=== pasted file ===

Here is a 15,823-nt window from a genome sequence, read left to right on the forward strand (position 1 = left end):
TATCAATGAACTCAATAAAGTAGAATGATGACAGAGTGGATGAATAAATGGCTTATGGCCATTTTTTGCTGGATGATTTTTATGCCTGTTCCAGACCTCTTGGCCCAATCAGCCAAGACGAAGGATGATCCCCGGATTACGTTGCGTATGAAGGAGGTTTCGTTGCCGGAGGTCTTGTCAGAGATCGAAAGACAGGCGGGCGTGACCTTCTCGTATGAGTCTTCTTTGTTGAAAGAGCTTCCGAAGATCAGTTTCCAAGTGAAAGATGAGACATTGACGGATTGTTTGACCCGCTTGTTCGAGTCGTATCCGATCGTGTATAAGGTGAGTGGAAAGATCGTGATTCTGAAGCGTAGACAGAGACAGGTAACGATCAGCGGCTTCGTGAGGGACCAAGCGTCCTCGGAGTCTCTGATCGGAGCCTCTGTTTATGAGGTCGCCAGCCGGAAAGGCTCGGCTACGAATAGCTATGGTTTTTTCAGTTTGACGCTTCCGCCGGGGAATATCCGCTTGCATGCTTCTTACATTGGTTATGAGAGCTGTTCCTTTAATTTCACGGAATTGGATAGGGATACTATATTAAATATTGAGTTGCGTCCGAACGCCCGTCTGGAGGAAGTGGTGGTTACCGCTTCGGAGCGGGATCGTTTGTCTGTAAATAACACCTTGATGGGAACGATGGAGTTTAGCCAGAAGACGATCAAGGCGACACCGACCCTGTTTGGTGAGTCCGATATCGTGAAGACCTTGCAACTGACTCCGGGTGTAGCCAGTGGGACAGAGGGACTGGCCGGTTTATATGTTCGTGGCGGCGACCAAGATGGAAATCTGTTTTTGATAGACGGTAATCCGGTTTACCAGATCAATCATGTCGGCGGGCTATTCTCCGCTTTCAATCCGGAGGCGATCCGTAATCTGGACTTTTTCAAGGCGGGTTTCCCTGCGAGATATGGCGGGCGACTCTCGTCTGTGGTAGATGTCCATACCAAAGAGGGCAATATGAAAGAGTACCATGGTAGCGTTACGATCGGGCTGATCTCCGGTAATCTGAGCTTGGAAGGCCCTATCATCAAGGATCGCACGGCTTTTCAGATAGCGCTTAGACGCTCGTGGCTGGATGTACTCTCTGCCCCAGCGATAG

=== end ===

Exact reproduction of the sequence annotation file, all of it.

Here is a 15,823-nt window from a genome sequence, read left to right on the forward strand (position 1 = left end):
TATCAATGAACTCAATAAAGTAGAATGATGACAGAGTGGATGAATAAATGGCTTATGGCCATTTTTTGCTGGATGATTTTTATGCCTGTTCCAGACCTCTTGGCCCAATCAGCCAAGACGAAGGATGATCCCCGGATTACGTTGCGTATGAAGGAGGTTTCGTTGCCGGAGGTCTTGTCAGAGATCGAAAGACAGGCGGGCGTGACCTTCTCGTATGAGTCTTCTTTGTTGAAAGAGCTTCCGAAGATCAGTTTCCAAGTGAAAGATGAGACATTGACGGATTGTTTGACCCGCTTGTTCGAGTCGTATCCGATCGTGTATAAGGTGAGTGGAAAGATCGTGATTCTGAAGCGTAGACAGAGACAGGTAACGATCAGCGGCTTCGTGAGGGACCAAGCGTCCTCGGAGTCTCTGATCGGAGCCTCTGTTTATGAGGTCGCCAGCCGGAAAGGCTCGGCTACGAATAGCTATGGTTTTTTCAGTTTGACGCTTCCGCCGGGGAATATCCGCTTGCATGCTTCTTACATTGGTTATGAGAGCTGTTCCTTTAATTTCACGGAATTGGATAGGGATACTATATTAAATATTGAGTTGCGTCCGAACGCCCGTCTGGAGGAAGTGGTGGTTACCGCTTCGGAGCGGGATCGTTTGTCTGTAAATAACACCTTGATGGGAACGATGGAGTTTAGCCAGAAGACGATCAAGGCGACACCGACCCTGTTTGGTGAGTCCGATATCGTGAAGACCTTGCAACTGACTCCGGGTGTAGCCAGTGGGACAGAGGGACTGGCCGGTTTATATGTTCGTGGCGGCGACCAAGATGGAAATCTGTTTTTGATAGACGGTAATCCGGTTTACCAGATCAATCATGTCGGCGGGCTATTCTCCGCTTTCAATCCGGAGGCGATCCGTAATCTGGACTTTTTCAAGGCGGGTTTCCCTGCGAGATATGGCGGGCGACTCTCGTCTGTGGTAGATGTCCATACCAAAGAGGGCAATATGAAAGAGTACCATGGTAGCGTTACGATCGGGCTGATCTCCGGTAATCTGAGCTTGGAAGGCCCTATCATCAAGGATCGCACGGCTTTTCAGATAGCGCTTAGACGCTCGTGGCTGGATGTACTCTCTGCCCCAGCGATAG